That talent also earned the southpaw spot No. 25 on MLB.com’s list of Top 50 Prospects, officially released on Tuesday night. Sale was the lone White Sox prospect on the list, coming in just behind fellow 2010 draftee, Baltimore’s Manny Machado.
As the 13th selection overall in the 2010 First-Year Player Draft, Sale became the lone player to reach the Majors from that particular class. The idea arrived upon shortly after the pick was to use Sale as a big league reliever just months after he was anchoring the Florida Gulf Coast University rotation, although his future was as a starter. This potential promotion came with the assumption he could prove his mettle during Minor League stops at Class A Winston-Salem and Triple-A Charlotte, and Sale gave up six hits and struck out a combined 19 over 10 1/3 innings thrown for the Dash and Knights.
Video (click picture or link on the bottom of the picture):
Sale’s scouting report is inside. BTW, Mayo is holding a live chat tomorrow at 1 pm CT.
Statistically speaking: Combining his brief Minor League stops and his time in the big leagues, Sale gave up just 21 hits in 33 2/3 innings while striking out 51 and walking 16. He had a combined 2.14 ERA, a 13.7 K/9 ratio and a .178 batting average against.
Scouting report: Sale showed that he has big league-quality closer stuff, but he’s also got an arsenal that should put him in a rotation soon. As a starter, his fastball was up to 94 mph in college; he gained a tick or two out of the pen. It’s got plenty of sinking movement to get ground balls. His changeup has a chance to be a plus pitch, and his breaking ball looked sharp during his pro debut. He’s very mature and has outstanding mound presence. Very thin, some were concerned about his durability coming out of the Draft.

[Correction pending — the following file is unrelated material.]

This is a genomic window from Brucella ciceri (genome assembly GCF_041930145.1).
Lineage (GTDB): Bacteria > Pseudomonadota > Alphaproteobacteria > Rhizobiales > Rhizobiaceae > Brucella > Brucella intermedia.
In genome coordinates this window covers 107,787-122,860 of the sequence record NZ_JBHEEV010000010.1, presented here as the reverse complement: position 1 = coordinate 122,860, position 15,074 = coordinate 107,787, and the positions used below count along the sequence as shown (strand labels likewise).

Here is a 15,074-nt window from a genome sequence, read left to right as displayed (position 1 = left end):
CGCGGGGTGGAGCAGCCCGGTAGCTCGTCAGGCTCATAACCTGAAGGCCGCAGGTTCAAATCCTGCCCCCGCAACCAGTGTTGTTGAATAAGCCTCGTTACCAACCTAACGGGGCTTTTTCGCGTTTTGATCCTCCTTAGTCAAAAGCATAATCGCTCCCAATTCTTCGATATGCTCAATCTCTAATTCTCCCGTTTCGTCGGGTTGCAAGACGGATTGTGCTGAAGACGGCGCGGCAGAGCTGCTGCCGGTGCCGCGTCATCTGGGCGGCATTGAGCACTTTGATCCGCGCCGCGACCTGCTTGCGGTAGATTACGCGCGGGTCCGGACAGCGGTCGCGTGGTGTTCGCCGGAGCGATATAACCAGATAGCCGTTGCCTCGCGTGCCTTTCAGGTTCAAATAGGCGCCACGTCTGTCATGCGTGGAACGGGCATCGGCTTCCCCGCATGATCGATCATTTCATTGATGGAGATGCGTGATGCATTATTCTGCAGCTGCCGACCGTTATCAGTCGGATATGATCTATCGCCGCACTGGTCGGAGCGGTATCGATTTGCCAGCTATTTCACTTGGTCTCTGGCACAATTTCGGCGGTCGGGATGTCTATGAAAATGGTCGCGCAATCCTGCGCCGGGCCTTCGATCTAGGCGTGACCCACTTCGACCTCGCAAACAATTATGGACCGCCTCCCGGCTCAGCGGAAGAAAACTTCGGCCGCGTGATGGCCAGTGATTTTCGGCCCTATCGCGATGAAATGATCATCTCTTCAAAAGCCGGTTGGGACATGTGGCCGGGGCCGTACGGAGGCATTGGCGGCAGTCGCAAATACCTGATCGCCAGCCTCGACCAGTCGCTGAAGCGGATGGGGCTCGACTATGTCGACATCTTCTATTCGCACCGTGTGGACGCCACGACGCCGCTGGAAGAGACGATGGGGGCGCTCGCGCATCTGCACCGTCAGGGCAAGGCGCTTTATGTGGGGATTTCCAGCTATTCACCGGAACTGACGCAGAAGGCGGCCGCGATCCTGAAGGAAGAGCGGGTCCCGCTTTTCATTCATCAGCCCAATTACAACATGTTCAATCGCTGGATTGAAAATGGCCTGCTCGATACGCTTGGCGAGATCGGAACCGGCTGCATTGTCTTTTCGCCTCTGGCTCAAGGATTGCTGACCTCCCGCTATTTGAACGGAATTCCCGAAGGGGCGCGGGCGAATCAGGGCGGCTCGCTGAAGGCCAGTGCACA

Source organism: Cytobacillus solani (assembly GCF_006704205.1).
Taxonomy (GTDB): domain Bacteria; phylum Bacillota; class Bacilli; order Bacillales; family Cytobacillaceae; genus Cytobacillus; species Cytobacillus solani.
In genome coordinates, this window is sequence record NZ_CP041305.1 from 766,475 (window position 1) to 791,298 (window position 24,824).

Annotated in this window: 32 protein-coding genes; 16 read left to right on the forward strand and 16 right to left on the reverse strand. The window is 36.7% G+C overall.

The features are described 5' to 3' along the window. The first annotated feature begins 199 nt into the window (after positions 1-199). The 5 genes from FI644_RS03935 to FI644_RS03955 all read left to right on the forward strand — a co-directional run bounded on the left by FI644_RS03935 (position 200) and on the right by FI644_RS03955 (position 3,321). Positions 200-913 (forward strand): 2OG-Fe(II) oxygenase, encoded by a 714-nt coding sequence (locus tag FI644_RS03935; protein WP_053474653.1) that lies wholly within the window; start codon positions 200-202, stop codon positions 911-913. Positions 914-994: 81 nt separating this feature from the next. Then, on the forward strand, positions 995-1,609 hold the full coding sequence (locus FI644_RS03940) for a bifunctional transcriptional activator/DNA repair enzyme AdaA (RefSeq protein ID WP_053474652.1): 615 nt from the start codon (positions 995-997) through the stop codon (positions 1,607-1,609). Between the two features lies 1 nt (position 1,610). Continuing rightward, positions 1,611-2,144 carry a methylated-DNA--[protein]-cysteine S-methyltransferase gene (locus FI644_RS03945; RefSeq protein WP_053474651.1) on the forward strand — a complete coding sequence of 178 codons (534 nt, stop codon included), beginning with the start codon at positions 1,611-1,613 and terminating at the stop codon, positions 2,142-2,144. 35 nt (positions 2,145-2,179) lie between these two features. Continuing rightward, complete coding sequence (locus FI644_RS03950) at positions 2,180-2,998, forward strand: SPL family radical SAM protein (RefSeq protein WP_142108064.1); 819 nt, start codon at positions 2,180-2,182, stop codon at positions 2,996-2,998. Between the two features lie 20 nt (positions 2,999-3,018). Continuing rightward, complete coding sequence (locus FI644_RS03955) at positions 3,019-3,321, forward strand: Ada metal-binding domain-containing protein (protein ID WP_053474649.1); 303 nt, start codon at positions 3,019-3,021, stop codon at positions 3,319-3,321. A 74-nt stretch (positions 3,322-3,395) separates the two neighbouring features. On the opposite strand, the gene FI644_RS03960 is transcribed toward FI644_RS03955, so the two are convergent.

Upside potential: The White Sox want to develop him as a starter, and that’s where he should be. He has the chance to be at the top of the rotation in the future.
They said it: “He has lots of things to get better on for him to be a starter. I mean, you are throwing 120 pitches per outing instead of 15. But he has the makings of a good left-handed pitcher, and if the organization said ‘make Chris Sale a starter,’ we roll up our sleeves and go to work.” — White Sox pitching coach Don Cooper
He said it: “During the season, I was always going, going, going, so I didn’t really get to sit down and think about what was going on. I never got time to sit down and think about it. Now, it’s like, ‘Man, what a ride!’ It was fun, I really enjoyed it. ” — at the Rookie Career Development Program, about his quick ascent to Chicago